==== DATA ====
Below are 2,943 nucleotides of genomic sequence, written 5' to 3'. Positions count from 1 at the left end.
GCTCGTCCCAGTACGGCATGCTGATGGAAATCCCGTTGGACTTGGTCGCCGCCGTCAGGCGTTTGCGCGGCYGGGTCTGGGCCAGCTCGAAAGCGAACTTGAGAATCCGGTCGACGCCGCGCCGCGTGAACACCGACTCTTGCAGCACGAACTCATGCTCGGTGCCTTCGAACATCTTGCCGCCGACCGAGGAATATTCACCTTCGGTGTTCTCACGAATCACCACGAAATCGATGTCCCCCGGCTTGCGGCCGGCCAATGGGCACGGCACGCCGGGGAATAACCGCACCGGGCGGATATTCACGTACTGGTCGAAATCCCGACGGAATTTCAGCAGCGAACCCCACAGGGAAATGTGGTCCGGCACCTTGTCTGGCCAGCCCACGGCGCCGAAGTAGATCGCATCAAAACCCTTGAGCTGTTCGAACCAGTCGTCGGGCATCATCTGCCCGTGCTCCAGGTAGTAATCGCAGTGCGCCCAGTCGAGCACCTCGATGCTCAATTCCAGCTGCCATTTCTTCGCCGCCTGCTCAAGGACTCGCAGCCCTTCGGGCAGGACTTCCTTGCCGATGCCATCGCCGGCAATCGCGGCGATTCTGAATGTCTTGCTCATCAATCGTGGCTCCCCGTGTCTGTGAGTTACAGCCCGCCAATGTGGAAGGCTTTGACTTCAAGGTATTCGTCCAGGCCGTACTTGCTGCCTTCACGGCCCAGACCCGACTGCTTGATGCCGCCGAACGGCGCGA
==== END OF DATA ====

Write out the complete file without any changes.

Below are 2,943 nucleotides of genomic sequence, written 5' to 3'. Positions count from 1 at the left end.
GCTCGTCCCAGTACGGCATGCTGATGGAAATCCCGTTGGACTTGGTCGCCGCCGTCAGGCGTTTGCGCGGCYGGGTCTGGGCCAGCTCGAAAGCGAACTTGAGAATCCGGTCGACGCCGCGCCGCGTGAACACCGACTCTTGCAGCACGAACTCATGCTCGGTGCCTTCGAACATCTTGCCGCCGACCGAGGAATATTCACCTTCGGTGTTCTCACGAATCACCACGAAATCGATGTCCCCCGGCTTGCGGCCGGCCAATGGGCACGGCACGCCGGGGAATAACCGCACCGGGCGGATATTCACGTACTGGTCGAAATCCCGACGGAATTTCAGCAGCGAACCCCACAGGGAAATGTGGTCCGGCACCTTGTCTGGCCAGCCCACGGCGCCGAAGTAGATCGCATCAAAACCCTTGAGCTGTTCGAACCAGTCGTCGGGCATCATCTGCCCGTGCTCCAGGTAGTAATCGCAGTGCGCCCAGTCGAGCACCTCGATGCTCAATTCCAGCTGCCATTTCTTCGCCGCCTGCTCAAGGACTCGCAGCCCTTCGGGCAGGACTTCCTTGCCGATGCCATCGCCGGCAATCGCGGCGATTCTGAATGTCTTGCTCATCAATCGTGGCTCCCCGTGTCTGTGAGTTACAGCCCGCCAATGTGGAAGGCTTTGACTTCAAGGTATTCGTCCAGGCCGTACTTGCTGCCTTCACGGCCCAGACCCGACTGCTTGATGCCGCCGAACGGCGCGA